For those who’ve never quite understood golf's Standard and Competition Scratch Scores (SSS and CSS), Jeremy Ellwood sums it up

Golf SSS And CSS Explained

SSS and CSS – where do we start?

Well, the first thing to stress is that SSS rather than par is the measurement against which handicaps are assessed, and even some golfers who have been playing for many years don’t understand this.

The reason for this is quite straightforward – some courses with the same overall par are simply much harder than others because of the make up of the individual holes or the difficulty of the terrain over which they play.

CONGU – the body who control the handicap system in the UK – describe SSS as “a measure of the playing difficulty of a golf course for a scratch golfer under normal mid-season course and weather conditions.”

A number of factors come into play over and above course length when the SSS of a course is evaluated, though length is a major factor.

Other things taken into consideration include 10 ‘obstacle factors’ – topography, fairways, green target recoverability and rough, bunkers, out of bounds, extreme rough, water hazards, trees, green surface and psychological elements.

And four factors that can affect course playing length from day to day are also considered – amount of roll, wind, any forced lay-ups, and the number of doglegs and changes in elevation.

You may be thinking, why isn’t par good enough?

But if you think about it logically, par 3s can be anything from 90 to 249 yards, and par 4s anything from 250 to 500 yards.

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The upper end of those extremes is clearly a considerably harder hole than the lower, so the relative difficulty must be taken into account via means other than par.

Taking an extreme example, let’s say Course A is made up of 18 300-yard par 4s and Course B 18 465-yard par 4s.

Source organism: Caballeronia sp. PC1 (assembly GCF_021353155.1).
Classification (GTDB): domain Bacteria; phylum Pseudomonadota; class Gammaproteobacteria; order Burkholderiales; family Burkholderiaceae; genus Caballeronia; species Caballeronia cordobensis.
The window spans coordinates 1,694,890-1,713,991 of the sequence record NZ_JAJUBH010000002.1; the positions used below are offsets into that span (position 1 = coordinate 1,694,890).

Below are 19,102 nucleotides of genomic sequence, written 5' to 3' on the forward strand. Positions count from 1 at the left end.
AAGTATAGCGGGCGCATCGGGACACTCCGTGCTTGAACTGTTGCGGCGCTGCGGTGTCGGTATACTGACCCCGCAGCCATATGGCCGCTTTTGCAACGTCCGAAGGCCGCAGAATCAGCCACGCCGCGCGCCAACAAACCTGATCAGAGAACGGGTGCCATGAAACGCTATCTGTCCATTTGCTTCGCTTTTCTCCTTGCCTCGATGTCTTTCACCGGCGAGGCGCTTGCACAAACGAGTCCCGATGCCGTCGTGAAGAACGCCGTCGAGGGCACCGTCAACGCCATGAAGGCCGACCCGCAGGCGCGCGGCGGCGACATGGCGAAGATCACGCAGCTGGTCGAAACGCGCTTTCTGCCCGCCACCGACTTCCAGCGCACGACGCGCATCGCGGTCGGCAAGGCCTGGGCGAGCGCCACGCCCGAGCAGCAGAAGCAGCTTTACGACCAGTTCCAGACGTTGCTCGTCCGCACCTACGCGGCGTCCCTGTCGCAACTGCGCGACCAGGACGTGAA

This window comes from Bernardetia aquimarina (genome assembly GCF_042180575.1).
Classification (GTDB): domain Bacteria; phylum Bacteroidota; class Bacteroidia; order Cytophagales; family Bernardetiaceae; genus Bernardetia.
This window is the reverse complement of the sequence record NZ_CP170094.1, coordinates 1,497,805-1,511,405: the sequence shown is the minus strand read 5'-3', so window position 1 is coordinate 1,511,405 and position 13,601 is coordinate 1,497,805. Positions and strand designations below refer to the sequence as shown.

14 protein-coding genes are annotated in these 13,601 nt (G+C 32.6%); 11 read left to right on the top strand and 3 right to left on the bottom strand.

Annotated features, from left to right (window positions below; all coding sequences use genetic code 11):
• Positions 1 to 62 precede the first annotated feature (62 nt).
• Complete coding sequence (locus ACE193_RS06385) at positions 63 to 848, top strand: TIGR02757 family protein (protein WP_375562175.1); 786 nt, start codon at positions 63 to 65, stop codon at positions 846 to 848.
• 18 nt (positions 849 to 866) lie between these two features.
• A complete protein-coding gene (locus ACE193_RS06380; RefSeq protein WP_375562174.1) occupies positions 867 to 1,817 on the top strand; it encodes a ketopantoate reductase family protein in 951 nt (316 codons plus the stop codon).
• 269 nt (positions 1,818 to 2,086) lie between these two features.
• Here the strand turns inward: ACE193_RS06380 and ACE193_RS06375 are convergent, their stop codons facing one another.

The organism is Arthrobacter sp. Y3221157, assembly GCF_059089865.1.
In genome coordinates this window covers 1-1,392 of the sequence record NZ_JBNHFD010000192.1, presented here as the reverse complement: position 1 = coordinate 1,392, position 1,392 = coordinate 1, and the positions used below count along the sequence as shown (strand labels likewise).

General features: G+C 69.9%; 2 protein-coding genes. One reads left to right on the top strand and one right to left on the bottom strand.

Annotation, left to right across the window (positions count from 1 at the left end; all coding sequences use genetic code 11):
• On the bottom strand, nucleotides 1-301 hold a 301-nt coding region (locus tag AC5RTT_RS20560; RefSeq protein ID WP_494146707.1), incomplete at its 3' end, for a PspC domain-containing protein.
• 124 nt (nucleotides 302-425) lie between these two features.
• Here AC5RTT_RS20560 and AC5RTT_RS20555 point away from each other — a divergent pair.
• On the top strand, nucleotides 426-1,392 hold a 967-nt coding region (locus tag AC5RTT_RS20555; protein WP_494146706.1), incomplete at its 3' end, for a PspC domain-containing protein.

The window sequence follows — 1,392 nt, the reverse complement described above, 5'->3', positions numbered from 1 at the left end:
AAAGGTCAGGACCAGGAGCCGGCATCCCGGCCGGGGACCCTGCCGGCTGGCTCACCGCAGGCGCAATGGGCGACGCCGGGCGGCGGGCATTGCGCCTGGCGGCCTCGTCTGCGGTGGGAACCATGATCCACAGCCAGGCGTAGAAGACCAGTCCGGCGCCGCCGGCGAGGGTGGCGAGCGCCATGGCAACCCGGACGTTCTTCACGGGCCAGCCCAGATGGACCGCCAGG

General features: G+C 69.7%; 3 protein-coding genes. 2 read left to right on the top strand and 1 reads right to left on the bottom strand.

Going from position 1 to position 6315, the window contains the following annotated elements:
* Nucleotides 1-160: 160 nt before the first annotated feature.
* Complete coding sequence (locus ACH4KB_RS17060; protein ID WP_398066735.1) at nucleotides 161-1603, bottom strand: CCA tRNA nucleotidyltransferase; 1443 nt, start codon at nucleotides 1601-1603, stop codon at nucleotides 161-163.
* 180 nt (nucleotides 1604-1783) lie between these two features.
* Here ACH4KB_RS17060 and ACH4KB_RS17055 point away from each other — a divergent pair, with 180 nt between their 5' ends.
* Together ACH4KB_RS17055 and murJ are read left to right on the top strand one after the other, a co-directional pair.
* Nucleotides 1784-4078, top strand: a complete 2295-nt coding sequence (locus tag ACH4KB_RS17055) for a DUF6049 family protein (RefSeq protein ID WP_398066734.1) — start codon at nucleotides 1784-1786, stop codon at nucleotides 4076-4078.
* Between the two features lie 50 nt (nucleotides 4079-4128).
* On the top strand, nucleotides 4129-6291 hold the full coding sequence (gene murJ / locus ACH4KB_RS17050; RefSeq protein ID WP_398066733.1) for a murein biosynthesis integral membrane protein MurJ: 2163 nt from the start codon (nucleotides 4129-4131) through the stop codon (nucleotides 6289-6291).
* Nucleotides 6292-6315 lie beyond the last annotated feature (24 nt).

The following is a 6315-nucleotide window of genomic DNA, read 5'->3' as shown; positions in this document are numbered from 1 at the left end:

The player who shoots level par around the former won’t be as good a golfer as someone who shoots level par around the latter.

One thing that causes a degree of consternation with some golfers is the Competition Scratch Score (CSS).

Some question the need for it; others just don’t understand how it works.

There isn’t space to go into the full details here, but CSS is a day-to-day variation in SSS against which handicap changes are based.

It ranges from one below SSS to three above according to the handicap make-up of the field and the scores returned.

This, in turn, should be a function of the difficulty or otherwise of playing conditions on the day.

As one golf club’s website sums it up: “The logic is simple. If scores on the day are generally very good you can assume that playing conditions were good. In that case it would be unfair to cut a player’s handicap too much as some of the success was probably down to conditions.”

In other words it wasn’t a change in ability that allowed you to score well or forced you to struggle, but a variation in course conditions and difficulty. So it is only right that this is factored into the figure against which handicaps are assessed.

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